NYC principals fight back against state tests

A group of New York City principals said they'll no longer consider the state's standardized tests for admissions.

By Marina Carver, CNN

(CNN) -- A group of 15 New York City principals announced last week that starting with the 2014-2015 school year, they will no longer use state test scores as part of their middle  and high school admissions criteria.
In a letter sent to parents, teachers, principals and education officials, the principals said the tests were “inauthentic” and take away time “for quality instruction and authentic learning and testing.”
This year’s New York state standardized test was introduced as being aligned for the first time with Common Core Standards -- the new national standards that have been adopted in 45 states.  The tests were administered to students in third grade through eighth grade in April and are used by some selective New York middle and high schools when considering admission.
    Common Core encouraged many teachers and administrators at first, including Stacy Goldstein, a principal who signed the letter and the director of School of Future's middle school in Manhattan.
    “We like it because it focuses on critical thinking and reading across a lot of texts,” she said of the education standards. “We were hoping the test itself would reflect more meaningful work, but it didn’t.”
    The principals’ letter expressed that disappointment:  “The length, structure and timing caused many students to rush through the tests in an attempt to finish, get stuck on confusing questions, and not complete the test or even get to more authentic parts like the writing assessment,” they wrote.
    “We’re not just worried about the kids’ scores going down, we’re concerned about the validity of the test itself,” Goldstein added. “We didn’t want this letter interpreted as principals just concerned about the test scores, so we wanted to get it out before the scores are released.”
    Mark Federman, the principal of East Side Community School who also signed the letter, said New York state is afraid to admit that its tests weren’t actually aligned with Common Core standards.
    “Common Core is very new to the country.  Teachers have known about it for a couple years, but most people don’t know what it means, that’s why some sort of debate or discussion needs to take place,” Federman said.
    “We’re not against testing; we were taken aback to see that this test was similar to past tests, so we want an open debate. Release the tests to educators, parents, journalists, so there can be some accountability,” he said.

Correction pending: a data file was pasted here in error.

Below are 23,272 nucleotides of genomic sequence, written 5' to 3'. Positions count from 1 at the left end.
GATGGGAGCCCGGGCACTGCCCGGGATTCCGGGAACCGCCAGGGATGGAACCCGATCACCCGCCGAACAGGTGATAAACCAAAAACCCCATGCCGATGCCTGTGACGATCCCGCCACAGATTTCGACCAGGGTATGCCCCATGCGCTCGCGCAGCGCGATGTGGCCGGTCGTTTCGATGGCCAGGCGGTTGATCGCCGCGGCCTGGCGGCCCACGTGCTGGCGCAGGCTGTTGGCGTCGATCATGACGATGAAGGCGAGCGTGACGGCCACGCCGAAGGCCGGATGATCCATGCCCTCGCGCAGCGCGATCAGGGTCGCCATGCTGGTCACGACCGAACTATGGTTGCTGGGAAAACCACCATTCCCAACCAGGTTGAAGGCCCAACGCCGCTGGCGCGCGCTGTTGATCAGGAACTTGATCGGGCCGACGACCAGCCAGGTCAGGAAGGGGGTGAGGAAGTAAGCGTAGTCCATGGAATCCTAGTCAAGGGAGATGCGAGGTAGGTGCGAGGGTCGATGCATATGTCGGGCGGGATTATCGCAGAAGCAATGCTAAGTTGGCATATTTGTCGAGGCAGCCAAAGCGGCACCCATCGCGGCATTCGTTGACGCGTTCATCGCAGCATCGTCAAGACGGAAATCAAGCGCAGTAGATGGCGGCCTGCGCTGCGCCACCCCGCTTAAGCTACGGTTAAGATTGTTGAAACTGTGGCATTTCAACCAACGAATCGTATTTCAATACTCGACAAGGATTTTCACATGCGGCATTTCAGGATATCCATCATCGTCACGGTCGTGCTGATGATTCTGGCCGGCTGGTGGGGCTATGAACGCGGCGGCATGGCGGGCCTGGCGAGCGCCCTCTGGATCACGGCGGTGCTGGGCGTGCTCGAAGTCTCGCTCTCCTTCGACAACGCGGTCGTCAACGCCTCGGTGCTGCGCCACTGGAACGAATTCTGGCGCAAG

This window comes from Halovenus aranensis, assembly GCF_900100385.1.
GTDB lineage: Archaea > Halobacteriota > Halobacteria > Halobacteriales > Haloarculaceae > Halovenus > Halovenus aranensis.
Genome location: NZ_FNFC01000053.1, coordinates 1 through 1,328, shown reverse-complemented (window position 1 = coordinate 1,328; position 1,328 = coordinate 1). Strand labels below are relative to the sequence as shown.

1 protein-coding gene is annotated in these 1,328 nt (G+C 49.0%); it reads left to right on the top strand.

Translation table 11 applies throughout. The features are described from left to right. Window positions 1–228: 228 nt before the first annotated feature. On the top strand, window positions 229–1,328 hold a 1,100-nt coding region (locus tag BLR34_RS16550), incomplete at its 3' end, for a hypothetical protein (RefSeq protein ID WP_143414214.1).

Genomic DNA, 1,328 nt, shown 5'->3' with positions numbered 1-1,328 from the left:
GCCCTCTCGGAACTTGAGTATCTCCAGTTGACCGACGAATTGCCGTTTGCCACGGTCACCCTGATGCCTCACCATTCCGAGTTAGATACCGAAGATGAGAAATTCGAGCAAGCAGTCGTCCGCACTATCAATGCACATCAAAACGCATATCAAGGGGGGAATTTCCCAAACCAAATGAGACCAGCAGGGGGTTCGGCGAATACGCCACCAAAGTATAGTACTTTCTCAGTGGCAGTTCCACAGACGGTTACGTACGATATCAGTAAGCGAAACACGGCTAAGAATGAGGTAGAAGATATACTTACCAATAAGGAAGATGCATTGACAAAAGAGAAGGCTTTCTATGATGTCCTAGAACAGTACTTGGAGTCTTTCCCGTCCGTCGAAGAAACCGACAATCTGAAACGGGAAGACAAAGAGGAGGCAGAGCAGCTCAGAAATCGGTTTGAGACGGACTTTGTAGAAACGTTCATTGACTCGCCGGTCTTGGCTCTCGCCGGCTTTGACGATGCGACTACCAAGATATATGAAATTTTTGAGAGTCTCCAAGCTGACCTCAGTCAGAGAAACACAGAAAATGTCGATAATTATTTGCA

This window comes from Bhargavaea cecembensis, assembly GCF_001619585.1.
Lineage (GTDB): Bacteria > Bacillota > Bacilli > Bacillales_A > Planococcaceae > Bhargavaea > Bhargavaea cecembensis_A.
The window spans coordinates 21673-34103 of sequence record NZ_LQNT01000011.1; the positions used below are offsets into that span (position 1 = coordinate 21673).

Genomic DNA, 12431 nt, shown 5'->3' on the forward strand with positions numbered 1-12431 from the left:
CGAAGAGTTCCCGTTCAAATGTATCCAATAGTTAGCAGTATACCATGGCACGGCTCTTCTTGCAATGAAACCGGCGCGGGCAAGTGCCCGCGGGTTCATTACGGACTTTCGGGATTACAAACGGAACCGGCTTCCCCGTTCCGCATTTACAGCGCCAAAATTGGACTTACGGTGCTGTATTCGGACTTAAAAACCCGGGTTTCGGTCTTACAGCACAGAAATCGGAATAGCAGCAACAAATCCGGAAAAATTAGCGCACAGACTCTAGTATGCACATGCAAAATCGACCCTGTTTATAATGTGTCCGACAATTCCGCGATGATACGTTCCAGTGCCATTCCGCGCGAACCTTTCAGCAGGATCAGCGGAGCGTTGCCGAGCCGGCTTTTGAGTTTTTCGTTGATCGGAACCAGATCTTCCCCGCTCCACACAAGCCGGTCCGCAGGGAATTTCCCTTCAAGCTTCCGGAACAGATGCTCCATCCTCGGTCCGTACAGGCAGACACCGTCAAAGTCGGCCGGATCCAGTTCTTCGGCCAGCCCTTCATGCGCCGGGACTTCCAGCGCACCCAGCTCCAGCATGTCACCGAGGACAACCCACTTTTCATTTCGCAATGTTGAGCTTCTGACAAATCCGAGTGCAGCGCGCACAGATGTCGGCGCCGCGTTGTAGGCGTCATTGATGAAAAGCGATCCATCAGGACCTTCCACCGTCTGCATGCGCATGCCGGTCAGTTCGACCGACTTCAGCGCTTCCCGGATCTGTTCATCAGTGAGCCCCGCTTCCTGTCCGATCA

The New York City Department of Education seemed prepared for this year's standardized test controversy. “We have said from the beginning that no one school or student would be disadvantaged because the state made the tests harder this year.  Students will be compared to each other and not to previous year’s scores,” NYCDOE press secretary Erin Hughes said.
    In addition to the NYC principals’ letter, a larger group of nearly 50 principals sent a separate letter to New York State Education Commissioner John King requesting a meeting. According to Goldstein, they have not heard back.
    A New York State Education Department spokesman told CNN, “Ever since the Board of Regents and the Commissioner began considering adoption of the Common Core state standards and tests aligned with those standards more than three years ago, they have engaged in constant communication and contact with those individuals and organizations responsible for implementation in the schools.
    “Communication has continued through implementation of the new standards and assessments this year and will continue going forward,” the spokesman said.
      According to King’s office, by law, school admission decisions are left entirely to the discretion of local schools and school districts.  Both Goldstein and Federman’s schools use a number of criteria when evaluating students for admission, including report cards, writing samples, interviews and personal portfolios of school work.
      The debate surrounding standardized testing reaches farther than New York.  After months of protests from teachers and students in Seattle, the school district announced that the state’s Measures of Academic Progress is now optional for high schools.  In California, parents can opt out of standardized tests and keep their children home on test day without penalty. In Pennsylvania, the only legal exemption that would allow kids to sit out the tests is a religious objection, while some school districts in Florida accept a portfolio of school work in place of a test.